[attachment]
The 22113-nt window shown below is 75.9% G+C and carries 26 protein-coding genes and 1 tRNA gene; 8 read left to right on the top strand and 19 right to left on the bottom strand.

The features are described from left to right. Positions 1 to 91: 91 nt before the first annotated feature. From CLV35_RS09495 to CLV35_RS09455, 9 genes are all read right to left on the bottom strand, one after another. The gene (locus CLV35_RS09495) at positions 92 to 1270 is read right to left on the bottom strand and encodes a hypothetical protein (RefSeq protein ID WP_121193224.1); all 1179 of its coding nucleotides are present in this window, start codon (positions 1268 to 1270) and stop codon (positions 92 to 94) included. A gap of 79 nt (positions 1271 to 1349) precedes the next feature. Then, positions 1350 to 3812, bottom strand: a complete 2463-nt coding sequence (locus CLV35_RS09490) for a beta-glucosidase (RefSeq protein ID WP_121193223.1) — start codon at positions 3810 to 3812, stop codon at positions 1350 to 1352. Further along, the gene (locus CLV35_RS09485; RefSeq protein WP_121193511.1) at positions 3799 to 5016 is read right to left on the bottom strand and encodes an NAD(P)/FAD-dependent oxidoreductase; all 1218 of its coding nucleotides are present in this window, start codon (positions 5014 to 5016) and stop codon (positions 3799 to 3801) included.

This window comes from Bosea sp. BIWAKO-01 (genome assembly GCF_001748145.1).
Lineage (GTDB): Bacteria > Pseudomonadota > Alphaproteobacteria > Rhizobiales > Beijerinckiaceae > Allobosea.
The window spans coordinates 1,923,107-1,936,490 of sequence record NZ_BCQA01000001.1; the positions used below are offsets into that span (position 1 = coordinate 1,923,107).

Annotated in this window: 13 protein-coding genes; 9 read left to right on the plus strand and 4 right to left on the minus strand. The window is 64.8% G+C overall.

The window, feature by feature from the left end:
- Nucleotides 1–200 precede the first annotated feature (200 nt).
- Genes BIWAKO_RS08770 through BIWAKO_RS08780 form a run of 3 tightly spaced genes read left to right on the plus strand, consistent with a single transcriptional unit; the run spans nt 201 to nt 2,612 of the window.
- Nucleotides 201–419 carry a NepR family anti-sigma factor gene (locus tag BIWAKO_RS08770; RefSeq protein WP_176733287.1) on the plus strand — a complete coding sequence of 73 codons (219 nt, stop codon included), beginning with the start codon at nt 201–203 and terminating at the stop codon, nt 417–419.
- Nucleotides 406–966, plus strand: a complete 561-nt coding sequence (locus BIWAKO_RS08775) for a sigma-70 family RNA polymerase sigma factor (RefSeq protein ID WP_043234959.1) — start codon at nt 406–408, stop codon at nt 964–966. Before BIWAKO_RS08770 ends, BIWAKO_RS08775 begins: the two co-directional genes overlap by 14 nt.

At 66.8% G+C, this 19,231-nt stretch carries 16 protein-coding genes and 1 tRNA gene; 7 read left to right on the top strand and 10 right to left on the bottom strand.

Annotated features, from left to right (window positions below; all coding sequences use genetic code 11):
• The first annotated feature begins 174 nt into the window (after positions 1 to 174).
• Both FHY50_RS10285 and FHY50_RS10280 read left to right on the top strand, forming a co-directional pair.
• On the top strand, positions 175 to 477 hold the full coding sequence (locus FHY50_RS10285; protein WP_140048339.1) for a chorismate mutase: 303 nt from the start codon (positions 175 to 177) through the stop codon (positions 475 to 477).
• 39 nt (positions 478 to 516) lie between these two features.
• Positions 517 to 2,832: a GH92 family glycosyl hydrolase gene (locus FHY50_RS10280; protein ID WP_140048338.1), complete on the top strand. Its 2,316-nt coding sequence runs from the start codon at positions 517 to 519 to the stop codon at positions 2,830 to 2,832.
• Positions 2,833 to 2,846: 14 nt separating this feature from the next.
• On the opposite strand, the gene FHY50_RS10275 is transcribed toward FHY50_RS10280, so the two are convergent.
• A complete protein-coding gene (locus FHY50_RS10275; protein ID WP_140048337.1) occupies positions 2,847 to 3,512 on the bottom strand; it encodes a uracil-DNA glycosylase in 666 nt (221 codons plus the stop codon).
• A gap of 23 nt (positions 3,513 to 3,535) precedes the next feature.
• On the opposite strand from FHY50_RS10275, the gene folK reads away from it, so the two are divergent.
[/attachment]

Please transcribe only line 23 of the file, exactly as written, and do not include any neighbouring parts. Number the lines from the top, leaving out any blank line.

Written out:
• On the opposite strand from FHY50_RS10275, the gene folK reads away from it, so the two are divergent.